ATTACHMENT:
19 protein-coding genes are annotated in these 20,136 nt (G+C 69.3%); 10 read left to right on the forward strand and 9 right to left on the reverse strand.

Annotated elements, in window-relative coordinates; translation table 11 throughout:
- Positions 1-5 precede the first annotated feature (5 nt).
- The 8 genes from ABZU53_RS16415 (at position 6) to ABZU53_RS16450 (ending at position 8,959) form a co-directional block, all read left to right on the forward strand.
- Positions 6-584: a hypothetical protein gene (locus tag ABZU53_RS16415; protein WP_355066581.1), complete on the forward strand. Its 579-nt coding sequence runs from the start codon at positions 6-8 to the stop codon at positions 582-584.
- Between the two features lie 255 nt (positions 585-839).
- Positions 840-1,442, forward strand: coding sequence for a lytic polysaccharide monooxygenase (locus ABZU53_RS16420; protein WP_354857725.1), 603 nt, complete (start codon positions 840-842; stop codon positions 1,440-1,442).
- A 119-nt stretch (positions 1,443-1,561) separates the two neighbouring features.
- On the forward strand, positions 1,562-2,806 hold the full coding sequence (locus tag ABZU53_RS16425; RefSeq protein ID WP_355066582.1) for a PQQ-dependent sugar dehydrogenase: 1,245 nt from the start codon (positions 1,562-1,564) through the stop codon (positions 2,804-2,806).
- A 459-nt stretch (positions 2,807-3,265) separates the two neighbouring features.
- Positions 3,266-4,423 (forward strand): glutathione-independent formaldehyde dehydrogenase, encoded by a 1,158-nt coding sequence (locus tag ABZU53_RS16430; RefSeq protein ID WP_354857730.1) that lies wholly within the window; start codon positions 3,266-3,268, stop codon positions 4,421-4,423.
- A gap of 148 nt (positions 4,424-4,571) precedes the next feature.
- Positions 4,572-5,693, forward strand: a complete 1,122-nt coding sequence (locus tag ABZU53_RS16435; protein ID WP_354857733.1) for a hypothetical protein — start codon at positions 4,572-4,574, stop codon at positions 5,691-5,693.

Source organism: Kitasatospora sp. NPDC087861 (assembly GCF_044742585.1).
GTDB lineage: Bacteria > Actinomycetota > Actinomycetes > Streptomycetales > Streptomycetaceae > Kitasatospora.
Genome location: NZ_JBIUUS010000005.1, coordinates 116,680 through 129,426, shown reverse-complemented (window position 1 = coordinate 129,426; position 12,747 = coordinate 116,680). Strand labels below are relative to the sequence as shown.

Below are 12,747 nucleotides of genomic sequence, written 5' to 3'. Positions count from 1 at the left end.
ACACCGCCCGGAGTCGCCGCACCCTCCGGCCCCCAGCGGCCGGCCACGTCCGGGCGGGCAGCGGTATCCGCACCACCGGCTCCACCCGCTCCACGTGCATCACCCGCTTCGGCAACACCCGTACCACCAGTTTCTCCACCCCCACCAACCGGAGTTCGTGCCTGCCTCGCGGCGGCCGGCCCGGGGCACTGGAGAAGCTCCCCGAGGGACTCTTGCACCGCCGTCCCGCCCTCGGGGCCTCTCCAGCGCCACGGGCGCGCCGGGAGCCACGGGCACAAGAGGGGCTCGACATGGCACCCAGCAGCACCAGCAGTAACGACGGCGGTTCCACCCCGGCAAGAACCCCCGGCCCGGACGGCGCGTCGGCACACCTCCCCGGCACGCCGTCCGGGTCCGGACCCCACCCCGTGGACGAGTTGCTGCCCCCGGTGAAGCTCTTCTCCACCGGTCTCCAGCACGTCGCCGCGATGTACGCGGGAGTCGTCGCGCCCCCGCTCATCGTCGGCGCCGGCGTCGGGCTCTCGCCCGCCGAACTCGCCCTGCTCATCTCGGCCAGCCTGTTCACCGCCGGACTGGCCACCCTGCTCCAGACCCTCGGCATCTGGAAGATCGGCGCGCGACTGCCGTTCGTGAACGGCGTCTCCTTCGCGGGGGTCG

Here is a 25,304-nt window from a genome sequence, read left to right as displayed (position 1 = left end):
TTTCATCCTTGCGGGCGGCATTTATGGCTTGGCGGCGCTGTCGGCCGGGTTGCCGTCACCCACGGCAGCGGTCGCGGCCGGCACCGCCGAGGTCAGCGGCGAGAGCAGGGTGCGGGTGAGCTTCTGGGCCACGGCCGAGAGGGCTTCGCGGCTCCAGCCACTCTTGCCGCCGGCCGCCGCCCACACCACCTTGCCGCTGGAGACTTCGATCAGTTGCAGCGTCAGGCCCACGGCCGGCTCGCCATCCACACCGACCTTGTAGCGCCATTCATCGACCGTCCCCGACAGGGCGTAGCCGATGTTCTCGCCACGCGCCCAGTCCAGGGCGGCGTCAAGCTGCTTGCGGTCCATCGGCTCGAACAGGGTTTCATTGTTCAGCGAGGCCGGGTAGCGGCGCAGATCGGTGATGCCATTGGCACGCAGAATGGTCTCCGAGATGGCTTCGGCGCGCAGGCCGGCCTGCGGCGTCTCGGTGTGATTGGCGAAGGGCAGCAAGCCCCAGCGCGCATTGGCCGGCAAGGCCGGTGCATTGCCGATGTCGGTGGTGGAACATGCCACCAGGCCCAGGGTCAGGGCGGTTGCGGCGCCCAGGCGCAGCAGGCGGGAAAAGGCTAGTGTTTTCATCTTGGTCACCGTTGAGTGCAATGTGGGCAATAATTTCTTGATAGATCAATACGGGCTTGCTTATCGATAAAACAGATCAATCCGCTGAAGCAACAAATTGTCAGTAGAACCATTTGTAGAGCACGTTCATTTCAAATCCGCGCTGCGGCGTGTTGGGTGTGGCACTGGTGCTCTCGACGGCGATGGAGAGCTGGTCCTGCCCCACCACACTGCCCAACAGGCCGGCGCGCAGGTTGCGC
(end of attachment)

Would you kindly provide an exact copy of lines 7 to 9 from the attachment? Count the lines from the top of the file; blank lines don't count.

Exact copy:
- Positions 840-1,442, forward strand: coding sequence for a lytic polysaccharide monooxygenase (locus ABZU53_RS16420; protein WP_354857725.1), 603 nt, complete (start codon positions 840-842; stop codon positions 1,440-1,442).
- A 119-nt stretch (positions 1,443-1,561) separates the two neighbouring features.
- On the forward strand, positions 1,562-2,806 hold the full coding sequence (locus tag ABZU53_RS16425; RefSeq protein ID WP_355066582.1) for a PQQ-dependent sugar dehydrogenase: 1,245 nt from the start codon (positions 1,562-1,564) through the stop codon (positions 2,804-2,806).